Ridley Bikes is the biggest and most acclaimed cycling brand in Belgium, land of countless fabled riders: the so-called Flandriens. Ridley aims to honour these legends by building incredibly performant bikes and pushing innovation within the sector. In early 2017, we were approached to be part of the design team for the new Ridley Noah Fast. This prestigious project had the aim of designing the fastest roadbike ever built. We gladly accepted.
PART 01 BRAINSTORMING & IDEATION
A professional roadbike is built from countless regulations and spec requirements. Thankfully we were given the opportunity to explore different solutions in the early stages of the project. We laid out a large array of possible design directions in the form of sketches and quick 'n dirty 3D models. We would often use models for the critical blends within each frame, to communicate efficiently on the aerodynamic quality/estimated weight of each design.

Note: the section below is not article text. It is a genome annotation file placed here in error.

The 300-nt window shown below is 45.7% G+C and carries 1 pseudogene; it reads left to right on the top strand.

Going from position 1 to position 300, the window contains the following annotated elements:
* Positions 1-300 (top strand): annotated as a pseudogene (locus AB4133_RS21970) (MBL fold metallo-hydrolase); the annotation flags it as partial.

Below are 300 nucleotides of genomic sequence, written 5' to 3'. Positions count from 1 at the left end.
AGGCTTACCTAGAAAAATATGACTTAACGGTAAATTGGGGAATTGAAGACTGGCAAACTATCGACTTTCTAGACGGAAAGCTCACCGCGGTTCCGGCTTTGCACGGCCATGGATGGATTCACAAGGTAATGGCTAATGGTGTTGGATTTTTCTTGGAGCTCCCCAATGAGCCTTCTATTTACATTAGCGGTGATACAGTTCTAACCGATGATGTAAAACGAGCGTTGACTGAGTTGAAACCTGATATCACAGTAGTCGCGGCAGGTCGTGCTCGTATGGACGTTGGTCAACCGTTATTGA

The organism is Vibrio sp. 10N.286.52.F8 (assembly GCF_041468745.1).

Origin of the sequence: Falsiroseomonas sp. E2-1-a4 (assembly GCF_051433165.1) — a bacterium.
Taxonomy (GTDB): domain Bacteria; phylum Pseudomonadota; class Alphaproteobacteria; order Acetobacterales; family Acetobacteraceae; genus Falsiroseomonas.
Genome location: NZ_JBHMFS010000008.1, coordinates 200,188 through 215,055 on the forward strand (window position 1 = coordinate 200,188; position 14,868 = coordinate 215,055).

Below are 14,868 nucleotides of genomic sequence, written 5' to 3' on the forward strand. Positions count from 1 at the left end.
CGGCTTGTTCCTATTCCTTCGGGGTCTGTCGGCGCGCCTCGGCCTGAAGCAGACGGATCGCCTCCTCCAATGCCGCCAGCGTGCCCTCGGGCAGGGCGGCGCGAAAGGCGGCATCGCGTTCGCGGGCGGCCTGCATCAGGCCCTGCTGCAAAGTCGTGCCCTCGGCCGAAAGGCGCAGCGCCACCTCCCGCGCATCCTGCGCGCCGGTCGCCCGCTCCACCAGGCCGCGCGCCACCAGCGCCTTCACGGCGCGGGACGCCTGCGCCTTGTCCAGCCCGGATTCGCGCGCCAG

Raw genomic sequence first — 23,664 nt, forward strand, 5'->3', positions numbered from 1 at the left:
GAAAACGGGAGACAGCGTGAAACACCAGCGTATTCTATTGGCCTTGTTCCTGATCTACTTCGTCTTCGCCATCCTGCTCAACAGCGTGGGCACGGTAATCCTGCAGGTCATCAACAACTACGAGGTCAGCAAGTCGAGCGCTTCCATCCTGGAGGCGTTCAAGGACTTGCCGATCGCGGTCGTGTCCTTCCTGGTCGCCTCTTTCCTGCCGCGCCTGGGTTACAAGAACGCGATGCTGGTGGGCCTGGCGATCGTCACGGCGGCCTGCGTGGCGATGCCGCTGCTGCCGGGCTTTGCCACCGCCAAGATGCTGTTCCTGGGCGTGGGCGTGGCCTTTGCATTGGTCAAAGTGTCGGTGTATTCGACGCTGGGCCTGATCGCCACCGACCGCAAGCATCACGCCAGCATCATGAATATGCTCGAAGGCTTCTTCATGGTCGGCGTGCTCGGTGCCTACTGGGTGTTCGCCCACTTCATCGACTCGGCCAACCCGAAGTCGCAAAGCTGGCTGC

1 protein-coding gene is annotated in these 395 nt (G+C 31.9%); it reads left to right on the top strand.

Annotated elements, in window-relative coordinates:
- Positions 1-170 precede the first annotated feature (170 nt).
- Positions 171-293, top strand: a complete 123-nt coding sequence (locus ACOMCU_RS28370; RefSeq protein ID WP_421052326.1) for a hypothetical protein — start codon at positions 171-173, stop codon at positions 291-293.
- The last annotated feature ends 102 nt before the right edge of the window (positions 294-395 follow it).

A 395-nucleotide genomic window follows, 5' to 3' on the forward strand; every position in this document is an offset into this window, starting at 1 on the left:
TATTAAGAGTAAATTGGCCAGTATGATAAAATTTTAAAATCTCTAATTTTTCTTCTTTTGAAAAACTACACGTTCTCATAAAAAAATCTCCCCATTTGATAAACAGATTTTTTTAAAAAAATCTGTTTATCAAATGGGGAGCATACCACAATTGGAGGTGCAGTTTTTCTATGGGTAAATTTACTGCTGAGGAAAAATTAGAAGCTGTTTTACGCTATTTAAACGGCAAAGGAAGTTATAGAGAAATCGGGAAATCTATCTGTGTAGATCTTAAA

PART 02 AERODYNAMICS
Proper tube sections are the prime ingredient of any professional bike. It's the best indicator of a frame's aerodynamic quality. When facing a nice, clean headwind, tubes with a traditional NACA profile will perform just fine. In real life conditions however, you need something better. These new 'truncated' NACA's will perform like a traditional airfoil while facing a straight airflow. But they really shine at angles, by reducing the amount of turbulence which would occur at an angled NACA profile. Less turbulence results in more speed and more control when riding at full speed. The cut-off aerofoil shape forms the structural baseline for the bike. At speed it easily guides airflow along the optimized aerofoil shape, but it is lighter and has more structural integrity than a full-fledged NACA-profile.
The F-Surface is a signature Ridley technology. It is the application of a textured surface, an aerodynamic tripwire, in strategic locations for decreased wind drag. What these subtle grooves do is create a tiny turbulence which causes the main flow of air to follow the shape of the tube more sufficiently. With a smooth air travel around the frame, wind resistance on the rider is minimized. The stronger the wind, the more you will feel this technology working.
Hidden Bolts and Cables